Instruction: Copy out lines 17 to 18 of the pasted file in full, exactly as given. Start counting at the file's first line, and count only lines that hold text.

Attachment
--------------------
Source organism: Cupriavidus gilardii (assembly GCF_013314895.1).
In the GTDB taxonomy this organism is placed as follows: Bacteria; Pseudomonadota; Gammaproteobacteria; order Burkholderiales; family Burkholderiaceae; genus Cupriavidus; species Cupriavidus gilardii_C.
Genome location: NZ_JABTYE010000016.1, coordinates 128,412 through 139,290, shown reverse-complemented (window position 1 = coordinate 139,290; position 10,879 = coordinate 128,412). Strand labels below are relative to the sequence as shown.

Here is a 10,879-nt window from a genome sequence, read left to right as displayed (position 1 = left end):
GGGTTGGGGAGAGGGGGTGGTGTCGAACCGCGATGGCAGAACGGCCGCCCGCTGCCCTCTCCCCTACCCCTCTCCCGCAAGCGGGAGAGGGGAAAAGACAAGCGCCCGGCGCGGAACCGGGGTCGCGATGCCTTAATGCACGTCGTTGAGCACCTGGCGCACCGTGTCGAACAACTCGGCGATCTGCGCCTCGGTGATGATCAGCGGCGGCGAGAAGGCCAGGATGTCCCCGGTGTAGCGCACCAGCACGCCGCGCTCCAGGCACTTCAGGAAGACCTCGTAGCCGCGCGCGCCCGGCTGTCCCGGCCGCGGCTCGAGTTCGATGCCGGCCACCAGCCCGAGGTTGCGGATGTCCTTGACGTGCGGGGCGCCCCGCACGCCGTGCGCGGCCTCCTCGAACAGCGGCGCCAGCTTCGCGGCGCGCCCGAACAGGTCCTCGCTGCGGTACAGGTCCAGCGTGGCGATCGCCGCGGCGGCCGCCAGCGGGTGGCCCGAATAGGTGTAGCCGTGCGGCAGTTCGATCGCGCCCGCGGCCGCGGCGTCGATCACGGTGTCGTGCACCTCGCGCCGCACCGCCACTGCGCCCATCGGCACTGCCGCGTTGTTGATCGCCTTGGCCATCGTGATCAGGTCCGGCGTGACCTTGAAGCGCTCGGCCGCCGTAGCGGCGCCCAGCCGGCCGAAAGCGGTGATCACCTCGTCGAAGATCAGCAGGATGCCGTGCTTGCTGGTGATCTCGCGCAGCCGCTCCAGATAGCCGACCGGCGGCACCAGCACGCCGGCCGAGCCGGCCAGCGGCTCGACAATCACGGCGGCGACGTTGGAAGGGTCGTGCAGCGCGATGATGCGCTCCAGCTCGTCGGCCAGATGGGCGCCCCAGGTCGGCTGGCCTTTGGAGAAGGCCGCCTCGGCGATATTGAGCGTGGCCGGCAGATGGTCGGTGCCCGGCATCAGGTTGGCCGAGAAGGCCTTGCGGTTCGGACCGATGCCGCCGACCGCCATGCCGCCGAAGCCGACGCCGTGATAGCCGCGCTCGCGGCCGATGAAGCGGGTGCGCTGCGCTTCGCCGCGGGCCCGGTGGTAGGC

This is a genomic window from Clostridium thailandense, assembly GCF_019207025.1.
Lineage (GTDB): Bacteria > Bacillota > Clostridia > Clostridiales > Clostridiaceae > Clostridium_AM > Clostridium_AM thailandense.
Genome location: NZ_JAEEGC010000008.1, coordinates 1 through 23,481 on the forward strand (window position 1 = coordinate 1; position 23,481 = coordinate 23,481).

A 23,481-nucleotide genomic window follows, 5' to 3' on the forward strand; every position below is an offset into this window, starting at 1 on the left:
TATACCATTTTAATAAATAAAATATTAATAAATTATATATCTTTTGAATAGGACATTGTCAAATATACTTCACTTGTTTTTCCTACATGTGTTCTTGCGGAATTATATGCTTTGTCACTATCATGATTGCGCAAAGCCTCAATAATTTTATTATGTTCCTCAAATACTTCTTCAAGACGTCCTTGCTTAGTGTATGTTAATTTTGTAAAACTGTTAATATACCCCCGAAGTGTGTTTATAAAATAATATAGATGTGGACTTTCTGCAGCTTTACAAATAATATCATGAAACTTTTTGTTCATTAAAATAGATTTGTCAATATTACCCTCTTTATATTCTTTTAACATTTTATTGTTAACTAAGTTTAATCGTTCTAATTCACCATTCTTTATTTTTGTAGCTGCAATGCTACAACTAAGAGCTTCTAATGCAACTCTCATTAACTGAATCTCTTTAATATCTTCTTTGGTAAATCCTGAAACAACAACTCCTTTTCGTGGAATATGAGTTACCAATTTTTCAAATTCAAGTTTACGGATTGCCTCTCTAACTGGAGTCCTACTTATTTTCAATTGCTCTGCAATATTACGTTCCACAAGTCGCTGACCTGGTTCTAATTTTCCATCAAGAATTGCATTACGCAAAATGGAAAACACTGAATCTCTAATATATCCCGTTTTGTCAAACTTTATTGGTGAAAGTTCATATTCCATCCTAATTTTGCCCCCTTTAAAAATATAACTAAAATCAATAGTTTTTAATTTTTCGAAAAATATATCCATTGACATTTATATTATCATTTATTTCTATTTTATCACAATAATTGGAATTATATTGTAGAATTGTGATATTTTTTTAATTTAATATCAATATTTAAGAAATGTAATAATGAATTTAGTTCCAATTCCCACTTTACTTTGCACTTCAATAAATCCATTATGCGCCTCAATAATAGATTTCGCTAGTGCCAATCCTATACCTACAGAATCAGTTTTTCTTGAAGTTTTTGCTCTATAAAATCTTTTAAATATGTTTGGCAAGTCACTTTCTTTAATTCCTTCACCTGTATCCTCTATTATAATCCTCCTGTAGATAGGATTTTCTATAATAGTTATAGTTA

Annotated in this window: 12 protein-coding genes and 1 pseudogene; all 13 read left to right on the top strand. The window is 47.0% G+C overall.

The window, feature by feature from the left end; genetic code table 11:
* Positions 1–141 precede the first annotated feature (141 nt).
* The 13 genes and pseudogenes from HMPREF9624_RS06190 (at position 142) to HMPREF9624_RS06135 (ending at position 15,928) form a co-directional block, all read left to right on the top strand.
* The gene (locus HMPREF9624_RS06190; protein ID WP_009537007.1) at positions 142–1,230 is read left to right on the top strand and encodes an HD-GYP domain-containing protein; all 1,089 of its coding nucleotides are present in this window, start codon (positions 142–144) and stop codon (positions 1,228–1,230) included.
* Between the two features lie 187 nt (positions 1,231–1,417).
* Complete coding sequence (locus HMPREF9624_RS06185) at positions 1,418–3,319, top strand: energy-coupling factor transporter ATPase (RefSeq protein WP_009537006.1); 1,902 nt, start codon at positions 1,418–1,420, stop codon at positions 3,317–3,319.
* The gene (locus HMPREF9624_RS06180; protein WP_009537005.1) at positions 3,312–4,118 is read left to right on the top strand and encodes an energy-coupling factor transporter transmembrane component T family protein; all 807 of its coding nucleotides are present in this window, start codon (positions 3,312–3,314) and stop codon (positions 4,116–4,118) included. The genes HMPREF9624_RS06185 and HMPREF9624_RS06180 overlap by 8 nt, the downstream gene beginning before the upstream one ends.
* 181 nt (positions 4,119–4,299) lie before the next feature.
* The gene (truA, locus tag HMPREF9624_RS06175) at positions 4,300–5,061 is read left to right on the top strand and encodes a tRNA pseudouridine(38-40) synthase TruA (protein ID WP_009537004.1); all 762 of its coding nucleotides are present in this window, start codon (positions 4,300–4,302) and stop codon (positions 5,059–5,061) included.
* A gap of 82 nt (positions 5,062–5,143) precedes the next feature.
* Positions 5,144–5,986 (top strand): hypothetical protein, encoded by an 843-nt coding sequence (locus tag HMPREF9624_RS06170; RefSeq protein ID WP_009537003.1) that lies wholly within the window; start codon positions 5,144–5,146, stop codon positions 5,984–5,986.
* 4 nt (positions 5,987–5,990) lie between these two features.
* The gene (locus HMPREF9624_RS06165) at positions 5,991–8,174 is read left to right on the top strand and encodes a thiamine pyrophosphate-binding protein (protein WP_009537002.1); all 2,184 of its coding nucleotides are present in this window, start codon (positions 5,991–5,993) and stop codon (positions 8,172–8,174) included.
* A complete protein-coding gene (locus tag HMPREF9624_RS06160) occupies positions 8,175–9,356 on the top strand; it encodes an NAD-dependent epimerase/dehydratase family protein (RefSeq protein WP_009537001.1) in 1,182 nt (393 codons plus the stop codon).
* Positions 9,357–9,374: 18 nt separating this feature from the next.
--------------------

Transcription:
* Complete coding sequence (locus HMPREF9624_RS06185) at positions 1,418–3,319, top strand: energy-coupling factor transporter ATPase (RefSeq protein WP_009537006.1); 1,902 nt, start codon at positions 1,418–1,420, stop codon at positions 3,317–3,319.
* The gene (locus HMPREF9624_RS06180; protein WP_009537005.1) at positions 3,312–4,118 is read left to right on the top strand and encodes an energy-coupling factor transporter transmembrane component T family protein; all 807 of its coding nucleotides are present in this window, start codon (positions 3,312–3,314) and stop codon (positions 4,116–4,118) included. The genes HMPREF9624_RS06185 and HMPREF9624_RS06180 overlap by 8 nt, the downstream gene beginning before the upstream one ends.